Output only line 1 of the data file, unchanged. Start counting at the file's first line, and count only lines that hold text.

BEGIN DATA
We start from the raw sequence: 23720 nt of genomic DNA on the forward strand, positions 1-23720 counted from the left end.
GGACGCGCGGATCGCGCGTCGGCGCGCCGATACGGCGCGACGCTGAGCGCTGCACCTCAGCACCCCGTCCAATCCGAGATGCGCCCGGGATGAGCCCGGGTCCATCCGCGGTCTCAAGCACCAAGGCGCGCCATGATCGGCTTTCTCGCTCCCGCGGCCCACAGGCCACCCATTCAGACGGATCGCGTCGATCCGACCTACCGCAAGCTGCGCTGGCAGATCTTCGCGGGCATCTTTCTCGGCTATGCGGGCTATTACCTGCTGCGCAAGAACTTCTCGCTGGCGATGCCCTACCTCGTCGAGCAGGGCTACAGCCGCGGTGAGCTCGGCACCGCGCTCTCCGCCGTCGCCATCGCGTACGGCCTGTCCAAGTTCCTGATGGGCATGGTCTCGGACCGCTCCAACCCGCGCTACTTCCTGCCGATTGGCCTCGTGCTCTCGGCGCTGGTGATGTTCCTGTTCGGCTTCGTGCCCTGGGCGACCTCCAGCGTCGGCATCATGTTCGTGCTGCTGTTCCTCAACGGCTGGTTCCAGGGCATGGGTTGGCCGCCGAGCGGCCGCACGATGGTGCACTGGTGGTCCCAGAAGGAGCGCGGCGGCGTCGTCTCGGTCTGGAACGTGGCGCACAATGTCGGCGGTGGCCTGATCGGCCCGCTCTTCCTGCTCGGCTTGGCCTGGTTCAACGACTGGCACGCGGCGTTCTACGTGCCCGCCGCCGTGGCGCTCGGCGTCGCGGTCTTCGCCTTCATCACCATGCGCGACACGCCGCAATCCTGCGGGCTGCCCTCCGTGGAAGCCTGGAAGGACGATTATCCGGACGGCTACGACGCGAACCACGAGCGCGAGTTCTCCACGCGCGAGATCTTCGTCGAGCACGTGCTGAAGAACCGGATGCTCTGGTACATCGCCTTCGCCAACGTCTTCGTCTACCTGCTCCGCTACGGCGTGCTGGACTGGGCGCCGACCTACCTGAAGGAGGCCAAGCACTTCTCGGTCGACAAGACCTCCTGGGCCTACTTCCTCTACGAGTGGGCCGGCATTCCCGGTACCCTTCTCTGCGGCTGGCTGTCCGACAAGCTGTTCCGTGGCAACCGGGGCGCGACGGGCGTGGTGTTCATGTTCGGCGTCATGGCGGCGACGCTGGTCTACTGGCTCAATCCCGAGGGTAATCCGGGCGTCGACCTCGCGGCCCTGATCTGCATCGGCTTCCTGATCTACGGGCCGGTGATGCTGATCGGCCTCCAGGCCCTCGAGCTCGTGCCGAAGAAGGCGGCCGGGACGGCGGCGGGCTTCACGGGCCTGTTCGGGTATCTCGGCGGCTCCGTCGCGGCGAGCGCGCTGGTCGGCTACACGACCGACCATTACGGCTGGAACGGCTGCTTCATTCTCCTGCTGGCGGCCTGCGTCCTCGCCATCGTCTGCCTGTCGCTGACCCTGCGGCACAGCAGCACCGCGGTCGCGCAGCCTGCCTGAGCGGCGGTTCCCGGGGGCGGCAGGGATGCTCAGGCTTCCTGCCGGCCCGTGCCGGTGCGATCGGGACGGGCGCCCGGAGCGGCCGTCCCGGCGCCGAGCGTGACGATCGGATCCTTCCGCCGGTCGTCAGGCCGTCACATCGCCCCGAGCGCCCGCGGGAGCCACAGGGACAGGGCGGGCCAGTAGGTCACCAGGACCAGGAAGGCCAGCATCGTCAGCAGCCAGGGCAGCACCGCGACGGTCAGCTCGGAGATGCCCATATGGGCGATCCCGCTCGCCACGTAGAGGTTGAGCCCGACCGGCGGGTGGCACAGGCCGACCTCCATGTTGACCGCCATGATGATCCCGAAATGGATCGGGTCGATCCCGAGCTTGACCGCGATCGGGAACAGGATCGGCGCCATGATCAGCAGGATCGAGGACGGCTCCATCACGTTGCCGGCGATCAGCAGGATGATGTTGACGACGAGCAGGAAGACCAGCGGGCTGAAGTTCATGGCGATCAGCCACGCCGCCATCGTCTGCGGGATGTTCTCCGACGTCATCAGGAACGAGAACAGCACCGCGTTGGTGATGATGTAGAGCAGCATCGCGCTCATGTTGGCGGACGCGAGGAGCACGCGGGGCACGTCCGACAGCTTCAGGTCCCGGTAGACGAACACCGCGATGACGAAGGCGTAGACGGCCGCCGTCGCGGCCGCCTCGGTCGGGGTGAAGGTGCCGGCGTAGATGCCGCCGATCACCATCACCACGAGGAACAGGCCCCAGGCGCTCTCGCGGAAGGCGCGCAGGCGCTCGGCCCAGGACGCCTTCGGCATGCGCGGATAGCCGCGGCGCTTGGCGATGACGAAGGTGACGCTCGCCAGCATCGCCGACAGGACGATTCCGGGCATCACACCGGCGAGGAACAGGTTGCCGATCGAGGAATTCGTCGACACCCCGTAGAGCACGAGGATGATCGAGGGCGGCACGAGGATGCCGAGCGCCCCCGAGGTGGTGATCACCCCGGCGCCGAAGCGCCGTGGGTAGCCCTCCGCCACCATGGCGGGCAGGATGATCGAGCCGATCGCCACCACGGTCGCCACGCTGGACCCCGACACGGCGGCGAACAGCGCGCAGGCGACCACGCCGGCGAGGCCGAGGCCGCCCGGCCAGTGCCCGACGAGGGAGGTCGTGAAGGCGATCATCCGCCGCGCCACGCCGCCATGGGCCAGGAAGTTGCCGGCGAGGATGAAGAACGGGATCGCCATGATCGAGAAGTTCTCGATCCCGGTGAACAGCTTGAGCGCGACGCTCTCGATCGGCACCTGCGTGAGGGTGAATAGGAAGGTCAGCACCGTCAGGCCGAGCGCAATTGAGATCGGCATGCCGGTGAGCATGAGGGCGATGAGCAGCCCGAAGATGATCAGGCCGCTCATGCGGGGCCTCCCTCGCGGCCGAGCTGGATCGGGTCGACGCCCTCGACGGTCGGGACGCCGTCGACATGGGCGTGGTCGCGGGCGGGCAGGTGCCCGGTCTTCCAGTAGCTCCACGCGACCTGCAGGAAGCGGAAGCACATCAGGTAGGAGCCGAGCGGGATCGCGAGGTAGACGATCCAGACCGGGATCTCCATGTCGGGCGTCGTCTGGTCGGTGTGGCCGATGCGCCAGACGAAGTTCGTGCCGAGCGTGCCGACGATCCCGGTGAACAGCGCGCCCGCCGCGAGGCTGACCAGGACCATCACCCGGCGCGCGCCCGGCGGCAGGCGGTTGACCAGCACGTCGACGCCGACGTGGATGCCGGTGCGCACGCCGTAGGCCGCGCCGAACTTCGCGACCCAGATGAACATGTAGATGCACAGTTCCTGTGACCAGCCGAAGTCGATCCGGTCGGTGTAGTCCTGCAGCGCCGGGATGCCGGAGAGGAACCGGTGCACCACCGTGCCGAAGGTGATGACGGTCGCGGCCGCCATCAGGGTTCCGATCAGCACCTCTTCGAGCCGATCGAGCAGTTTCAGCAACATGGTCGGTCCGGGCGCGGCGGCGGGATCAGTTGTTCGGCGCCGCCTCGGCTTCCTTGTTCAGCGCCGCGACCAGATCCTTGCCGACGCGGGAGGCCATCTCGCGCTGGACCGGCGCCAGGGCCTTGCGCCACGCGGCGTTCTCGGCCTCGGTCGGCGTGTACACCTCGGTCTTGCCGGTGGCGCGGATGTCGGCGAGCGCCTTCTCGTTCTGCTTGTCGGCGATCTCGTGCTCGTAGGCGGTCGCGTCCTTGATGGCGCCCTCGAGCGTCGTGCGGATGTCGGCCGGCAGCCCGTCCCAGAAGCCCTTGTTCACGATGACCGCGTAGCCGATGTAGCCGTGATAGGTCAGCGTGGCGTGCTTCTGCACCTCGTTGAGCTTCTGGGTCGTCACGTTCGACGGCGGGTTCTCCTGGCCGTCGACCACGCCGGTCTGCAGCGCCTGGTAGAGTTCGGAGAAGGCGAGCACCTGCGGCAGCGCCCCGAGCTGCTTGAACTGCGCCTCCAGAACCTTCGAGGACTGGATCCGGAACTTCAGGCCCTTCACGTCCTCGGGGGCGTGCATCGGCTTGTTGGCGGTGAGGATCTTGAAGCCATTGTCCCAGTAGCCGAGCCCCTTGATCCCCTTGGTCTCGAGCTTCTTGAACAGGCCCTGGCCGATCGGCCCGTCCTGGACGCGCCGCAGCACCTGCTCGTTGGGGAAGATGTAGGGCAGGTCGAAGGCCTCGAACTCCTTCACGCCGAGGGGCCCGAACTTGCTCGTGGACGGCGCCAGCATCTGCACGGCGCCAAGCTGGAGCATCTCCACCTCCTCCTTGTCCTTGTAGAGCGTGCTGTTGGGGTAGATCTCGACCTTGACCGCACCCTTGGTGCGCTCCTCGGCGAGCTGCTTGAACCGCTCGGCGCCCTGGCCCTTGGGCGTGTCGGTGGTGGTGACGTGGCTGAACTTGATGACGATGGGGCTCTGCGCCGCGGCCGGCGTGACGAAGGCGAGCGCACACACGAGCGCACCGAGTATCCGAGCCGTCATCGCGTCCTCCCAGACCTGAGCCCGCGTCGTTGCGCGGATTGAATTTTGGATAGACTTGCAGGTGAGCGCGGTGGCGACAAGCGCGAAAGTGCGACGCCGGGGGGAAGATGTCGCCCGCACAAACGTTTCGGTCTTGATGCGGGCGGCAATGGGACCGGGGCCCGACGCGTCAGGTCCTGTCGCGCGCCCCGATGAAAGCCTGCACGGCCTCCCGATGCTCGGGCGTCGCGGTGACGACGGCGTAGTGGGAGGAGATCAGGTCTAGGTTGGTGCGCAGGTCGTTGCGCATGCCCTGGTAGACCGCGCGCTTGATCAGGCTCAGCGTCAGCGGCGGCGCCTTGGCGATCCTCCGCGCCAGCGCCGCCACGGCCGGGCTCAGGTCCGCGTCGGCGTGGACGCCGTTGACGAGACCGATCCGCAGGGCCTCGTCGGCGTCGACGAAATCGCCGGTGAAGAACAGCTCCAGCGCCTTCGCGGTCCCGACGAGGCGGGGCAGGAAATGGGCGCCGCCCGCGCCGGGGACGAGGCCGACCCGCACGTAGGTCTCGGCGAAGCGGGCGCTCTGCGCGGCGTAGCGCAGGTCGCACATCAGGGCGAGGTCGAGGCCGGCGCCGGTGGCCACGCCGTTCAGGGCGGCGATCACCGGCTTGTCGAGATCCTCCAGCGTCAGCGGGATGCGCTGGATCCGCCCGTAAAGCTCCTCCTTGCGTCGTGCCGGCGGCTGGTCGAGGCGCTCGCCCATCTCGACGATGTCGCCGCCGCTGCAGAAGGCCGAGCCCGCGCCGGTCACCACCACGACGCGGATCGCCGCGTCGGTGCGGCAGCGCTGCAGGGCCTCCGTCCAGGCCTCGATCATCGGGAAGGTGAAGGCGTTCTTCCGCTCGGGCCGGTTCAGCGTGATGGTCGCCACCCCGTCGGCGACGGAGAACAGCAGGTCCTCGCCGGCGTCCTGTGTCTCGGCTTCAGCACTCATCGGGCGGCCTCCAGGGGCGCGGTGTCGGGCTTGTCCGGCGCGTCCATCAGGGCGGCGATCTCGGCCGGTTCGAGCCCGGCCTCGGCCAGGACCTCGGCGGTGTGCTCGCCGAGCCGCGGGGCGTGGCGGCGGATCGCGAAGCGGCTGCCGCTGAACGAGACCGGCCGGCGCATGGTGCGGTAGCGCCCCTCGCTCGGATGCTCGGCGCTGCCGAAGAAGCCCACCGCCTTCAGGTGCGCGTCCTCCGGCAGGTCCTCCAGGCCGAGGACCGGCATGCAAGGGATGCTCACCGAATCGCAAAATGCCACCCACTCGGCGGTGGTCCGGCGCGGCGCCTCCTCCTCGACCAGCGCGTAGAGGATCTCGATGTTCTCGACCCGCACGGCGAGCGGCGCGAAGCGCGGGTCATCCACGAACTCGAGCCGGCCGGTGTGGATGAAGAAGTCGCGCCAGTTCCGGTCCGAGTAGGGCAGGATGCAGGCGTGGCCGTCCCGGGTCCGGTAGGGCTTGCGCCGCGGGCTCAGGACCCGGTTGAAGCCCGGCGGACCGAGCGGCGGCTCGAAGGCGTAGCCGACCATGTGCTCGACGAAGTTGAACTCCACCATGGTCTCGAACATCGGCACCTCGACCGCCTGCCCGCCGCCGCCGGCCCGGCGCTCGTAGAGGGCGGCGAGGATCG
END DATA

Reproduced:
We start from the raw sequence: 23720 nt of genomic DNA on the forward strand, positions 1-23720 counted from the left end.